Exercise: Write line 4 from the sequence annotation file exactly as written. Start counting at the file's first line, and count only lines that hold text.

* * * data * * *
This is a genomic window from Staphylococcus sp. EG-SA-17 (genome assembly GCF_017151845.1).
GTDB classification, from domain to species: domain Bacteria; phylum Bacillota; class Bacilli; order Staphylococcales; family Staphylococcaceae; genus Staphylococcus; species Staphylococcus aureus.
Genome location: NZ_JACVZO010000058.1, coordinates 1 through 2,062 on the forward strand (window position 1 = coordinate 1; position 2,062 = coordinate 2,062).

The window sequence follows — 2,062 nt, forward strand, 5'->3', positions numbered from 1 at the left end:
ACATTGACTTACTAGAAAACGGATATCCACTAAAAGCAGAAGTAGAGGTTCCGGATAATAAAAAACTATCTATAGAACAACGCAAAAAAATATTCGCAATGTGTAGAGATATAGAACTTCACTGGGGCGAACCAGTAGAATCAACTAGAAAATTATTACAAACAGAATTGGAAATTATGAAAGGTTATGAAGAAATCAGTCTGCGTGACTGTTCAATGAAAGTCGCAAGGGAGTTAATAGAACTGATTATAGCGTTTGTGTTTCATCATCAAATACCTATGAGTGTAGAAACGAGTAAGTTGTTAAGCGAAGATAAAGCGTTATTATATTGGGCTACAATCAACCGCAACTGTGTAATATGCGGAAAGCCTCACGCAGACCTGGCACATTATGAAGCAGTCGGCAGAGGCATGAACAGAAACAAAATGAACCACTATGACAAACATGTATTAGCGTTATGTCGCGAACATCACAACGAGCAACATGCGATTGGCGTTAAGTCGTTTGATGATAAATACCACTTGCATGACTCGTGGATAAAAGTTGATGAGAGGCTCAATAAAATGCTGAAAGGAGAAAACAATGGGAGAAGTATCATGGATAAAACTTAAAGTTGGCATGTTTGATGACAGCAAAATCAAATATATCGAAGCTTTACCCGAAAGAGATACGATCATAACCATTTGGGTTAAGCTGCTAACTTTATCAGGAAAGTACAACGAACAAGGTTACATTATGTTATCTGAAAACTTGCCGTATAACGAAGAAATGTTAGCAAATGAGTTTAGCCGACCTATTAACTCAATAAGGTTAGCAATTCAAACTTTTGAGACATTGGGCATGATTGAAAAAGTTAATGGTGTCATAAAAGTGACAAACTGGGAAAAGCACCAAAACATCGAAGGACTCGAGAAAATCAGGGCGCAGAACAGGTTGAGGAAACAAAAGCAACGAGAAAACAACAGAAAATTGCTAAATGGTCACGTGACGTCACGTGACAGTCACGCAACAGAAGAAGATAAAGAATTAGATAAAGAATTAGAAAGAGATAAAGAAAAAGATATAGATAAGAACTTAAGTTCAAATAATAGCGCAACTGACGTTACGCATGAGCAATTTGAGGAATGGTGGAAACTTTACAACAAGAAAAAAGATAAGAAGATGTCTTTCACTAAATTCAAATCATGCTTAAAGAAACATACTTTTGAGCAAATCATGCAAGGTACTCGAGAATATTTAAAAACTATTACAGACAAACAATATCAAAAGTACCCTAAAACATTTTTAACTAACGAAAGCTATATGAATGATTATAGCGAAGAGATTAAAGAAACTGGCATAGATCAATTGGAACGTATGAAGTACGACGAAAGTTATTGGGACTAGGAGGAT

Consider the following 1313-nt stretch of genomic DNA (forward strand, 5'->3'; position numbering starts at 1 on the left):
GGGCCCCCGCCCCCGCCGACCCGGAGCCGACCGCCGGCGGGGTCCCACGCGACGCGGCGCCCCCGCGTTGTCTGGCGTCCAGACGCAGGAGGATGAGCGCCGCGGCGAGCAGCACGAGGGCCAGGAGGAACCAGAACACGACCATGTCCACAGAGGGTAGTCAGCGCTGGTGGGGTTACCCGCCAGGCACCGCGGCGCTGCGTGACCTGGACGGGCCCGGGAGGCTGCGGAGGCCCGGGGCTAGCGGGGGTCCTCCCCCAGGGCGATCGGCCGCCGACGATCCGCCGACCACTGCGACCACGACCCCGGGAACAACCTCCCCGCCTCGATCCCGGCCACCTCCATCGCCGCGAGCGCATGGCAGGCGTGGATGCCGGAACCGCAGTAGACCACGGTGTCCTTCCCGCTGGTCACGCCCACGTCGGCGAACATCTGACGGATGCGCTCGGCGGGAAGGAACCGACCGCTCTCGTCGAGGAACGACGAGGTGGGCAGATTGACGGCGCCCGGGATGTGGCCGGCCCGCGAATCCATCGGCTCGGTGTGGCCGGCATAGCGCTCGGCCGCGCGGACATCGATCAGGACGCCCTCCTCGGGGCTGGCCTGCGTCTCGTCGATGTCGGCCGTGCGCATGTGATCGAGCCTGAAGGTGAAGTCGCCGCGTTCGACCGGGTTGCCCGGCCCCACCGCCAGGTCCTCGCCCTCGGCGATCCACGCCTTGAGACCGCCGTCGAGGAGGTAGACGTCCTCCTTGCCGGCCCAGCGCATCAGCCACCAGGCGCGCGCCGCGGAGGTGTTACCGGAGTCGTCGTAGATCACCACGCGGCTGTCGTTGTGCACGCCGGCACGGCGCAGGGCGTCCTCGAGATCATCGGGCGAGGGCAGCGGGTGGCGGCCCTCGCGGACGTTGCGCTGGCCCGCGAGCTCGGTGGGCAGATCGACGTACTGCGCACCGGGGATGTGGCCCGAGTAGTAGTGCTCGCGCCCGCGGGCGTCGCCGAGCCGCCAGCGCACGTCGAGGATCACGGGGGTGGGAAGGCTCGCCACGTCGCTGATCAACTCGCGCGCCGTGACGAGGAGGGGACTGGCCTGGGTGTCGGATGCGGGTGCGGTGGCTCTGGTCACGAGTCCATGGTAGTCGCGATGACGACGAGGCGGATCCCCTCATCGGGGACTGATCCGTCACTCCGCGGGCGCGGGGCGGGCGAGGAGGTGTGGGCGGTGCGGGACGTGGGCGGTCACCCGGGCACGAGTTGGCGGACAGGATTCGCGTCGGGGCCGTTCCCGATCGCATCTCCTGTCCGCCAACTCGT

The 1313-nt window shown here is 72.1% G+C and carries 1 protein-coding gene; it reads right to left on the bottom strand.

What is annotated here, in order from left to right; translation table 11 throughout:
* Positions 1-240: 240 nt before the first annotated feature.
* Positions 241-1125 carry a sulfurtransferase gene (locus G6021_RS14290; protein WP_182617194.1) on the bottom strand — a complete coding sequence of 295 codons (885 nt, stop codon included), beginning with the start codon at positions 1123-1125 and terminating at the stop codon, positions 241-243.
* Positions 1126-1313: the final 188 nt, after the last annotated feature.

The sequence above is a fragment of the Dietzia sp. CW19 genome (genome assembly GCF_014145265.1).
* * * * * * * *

The window sequence follows — 2,062 nt, forward strand, 5'->3', positions numbered from 1 at the left end: